A Comparative Study of the Beliefs about and Practices of Secondary School Mathematics in England and China concerning Teacher Questioning

Dr Wenping Zhang
University of Warwick

This thesis sets to explore a group of lower secondary mathematics teachers’ beliefs about and practices in questioning in the context of England and China. Teacher questioning as a frequent component of classroom talk has been long recognised, but has not been researched extensively from an inter-cultural level, especially in England and China. By making a comparison between two countries, this exploratory study aims to examine the cultural differences and similarities underpinning the use of questioning pedagogy. The study is small scale, with 11 mathematics teachers in two lower secondary schools in England and 12 mathematics teachers in two lower secondary schools in China.

A qualitative research approach consisting of both classroom observations of teaching and follow-up semi-structured interviews with the teachers was employed in order to provide rich descriptions of teachers’ questioning beliefs and practices in England and China, and also to cross examine the relationship between the two at an intra-country level. The follow-up interviews with the teachers not only sought to get teachers’ beliefs about questioning but also sought to get some justifications for the teacher questioning behaviours observed in order to verify possible interpretations of classroom practices with regard to the teachers’ perspectives. All observations and interviews were audiotaped, transcribed verbatim and analysed using discourse and thematic analysis.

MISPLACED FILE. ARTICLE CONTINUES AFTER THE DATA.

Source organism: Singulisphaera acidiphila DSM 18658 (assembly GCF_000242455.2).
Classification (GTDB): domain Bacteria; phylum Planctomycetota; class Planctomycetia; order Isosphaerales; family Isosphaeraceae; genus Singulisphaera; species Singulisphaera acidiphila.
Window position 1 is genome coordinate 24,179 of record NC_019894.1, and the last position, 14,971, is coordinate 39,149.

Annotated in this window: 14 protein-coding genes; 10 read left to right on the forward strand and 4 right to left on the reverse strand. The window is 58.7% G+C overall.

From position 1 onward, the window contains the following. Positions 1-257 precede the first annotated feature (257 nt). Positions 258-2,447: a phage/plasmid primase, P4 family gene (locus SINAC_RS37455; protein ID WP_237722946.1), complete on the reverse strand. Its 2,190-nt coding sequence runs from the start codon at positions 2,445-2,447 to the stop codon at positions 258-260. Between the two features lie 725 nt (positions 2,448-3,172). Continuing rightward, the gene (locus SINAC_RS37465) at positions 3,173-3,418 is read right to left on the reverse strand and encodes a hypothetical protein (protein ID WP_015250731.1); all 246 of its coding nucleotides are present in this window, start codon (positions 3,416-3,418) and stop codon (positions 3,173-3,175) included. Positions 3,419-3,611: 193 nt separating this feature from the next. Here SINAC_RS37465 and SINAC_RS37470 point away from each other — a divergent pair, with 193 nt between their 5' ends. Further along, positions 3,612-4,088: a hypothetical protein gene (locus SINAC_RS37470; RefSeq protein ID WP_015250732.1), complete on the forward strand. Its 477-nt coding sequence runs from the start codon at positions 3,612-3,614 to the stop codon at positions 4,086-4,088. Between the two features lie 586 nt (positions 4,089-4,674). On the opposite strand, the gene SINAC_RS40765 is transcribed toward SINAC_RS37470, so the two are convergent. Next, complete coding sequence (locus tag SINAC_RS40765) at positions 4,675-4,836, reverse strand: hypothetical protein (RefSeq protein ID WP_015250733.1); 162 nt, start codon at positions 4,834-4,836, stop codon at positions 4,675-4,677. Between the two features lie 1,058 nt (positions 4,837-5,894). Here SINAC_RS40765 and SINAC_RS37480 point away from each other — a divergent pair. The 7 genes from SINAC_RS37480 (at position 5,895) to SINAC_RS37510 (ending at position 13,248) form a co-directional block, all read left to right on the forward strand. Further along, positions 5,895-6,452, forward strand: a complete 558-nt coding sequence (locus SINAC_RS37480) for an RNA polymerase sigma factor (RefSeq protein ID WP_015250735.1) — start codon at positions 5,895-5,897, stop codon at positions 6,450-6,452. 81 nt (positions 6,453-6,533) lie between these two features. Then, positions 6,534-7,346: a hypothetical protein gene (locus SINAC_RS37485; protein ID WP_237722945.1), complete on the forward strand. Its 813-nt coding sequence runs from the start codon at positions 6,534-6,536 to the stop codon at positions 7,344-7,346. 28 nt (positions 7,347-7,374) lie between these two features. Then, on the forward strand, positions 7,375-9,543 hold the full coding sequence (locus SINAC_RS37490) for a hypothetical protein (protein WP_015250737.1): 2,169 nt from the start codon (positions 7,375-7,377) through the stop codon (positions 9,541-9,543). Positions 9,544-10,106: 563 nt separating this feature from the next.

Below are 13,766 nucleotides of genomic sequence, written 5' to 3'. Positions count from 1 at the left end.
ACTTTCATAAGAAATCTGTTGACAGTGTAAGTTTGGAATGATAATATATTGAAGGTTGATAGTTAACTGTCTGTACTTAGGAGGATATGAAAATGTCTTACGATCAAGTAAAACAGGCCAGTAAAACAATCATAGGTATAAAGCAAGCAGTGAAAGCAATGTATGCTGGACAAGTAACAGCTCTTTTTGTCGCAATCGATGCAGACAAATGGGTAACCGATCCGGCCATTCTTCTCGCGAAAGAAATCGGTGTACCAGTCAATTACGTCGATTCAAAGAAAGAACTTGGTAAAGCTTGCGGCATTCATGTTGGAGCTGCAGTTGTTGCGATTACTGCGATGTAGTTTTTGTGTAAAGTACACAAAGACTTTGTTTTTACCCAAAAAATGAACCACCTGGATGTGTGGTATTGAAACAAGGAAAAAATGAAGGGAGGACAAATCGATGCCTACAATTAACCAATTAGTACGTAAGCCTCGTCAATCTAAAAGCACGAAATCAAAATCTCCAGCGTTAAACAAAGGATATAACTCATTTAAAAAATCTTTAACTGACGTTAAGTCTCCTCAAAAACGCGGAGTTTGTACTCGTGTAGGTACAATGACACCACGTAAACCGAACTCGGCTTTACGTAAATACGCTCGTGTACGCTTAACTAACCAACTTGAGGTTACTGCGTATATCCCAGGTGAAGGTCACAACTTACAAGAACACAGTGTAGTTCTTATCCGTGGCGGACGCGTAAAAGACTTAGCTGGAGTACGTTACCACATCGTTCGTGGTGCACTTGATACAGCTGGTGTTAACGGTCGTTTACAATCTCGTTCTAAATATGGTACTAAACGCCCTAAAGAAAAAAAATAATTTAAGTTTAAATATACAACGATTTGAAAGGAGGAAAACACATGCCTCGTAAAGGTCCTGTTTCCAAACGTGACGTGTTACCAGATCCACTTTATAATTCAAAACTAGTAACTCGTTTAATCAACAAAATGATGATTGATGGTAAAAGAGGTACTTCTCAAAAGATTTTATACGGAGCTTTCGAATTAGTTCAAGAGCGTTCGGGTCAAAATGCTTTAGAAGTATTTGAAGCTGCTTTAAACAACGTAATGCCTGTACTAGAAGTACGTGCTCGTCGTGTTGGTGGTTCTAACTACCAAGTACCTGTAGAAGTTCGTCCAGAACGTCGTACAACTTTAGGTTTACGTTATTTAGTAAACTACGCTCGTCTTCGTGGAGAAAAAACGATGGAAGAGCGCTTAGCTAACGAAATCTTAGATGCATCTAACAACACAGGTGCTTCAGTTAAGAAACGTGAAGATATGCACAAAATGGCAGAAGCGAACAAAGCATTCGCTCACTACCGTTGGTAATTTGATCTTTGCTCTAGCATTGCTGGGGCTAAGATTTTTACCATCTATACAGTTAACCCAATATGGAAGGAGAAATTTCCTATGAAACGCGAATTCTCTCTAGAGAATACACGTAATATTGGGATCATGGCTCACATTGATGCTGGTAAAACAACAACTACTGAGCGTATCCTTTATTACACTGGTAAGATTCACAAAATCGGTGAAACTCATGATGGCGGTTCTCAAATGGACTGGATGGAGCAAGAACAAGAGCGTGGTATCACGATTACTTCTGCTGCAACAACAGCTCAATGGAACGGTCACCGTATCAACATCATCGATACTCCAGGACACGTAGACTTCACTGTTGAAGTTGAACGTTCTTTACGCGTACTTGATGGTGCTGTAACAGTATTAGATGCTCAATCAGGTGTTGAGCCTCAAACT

The findings suggest significant differences and similarities between the English and Chinese mathematics teachers’ questioning use. In practice, teacher questioning was pervasive in both classrooms, with predominantly managerial and ‘information-seeking’ questions. English mathematics teachers valued questioning highly, were also more reflective about their questioning behaviours, and seemed to possess more profound pedagogical competence than their Chinese counterparts. Overall, they adopted an inquiry-based questioning that modified questions to accommodate students with diversity of learning abilities. Whereas, the Chinese teachers were less positive about questioning, emphasizing over the importance of having profound mathematical content knowledge, and displayed a relatively content-based approach to questioning. The findings bring some insights into the nature of questioning from social and cultural perspectives. The investigation of the relationship between teacher beliefs and practices could potentially provide some suggestions for policy makers and educators for future teacher training.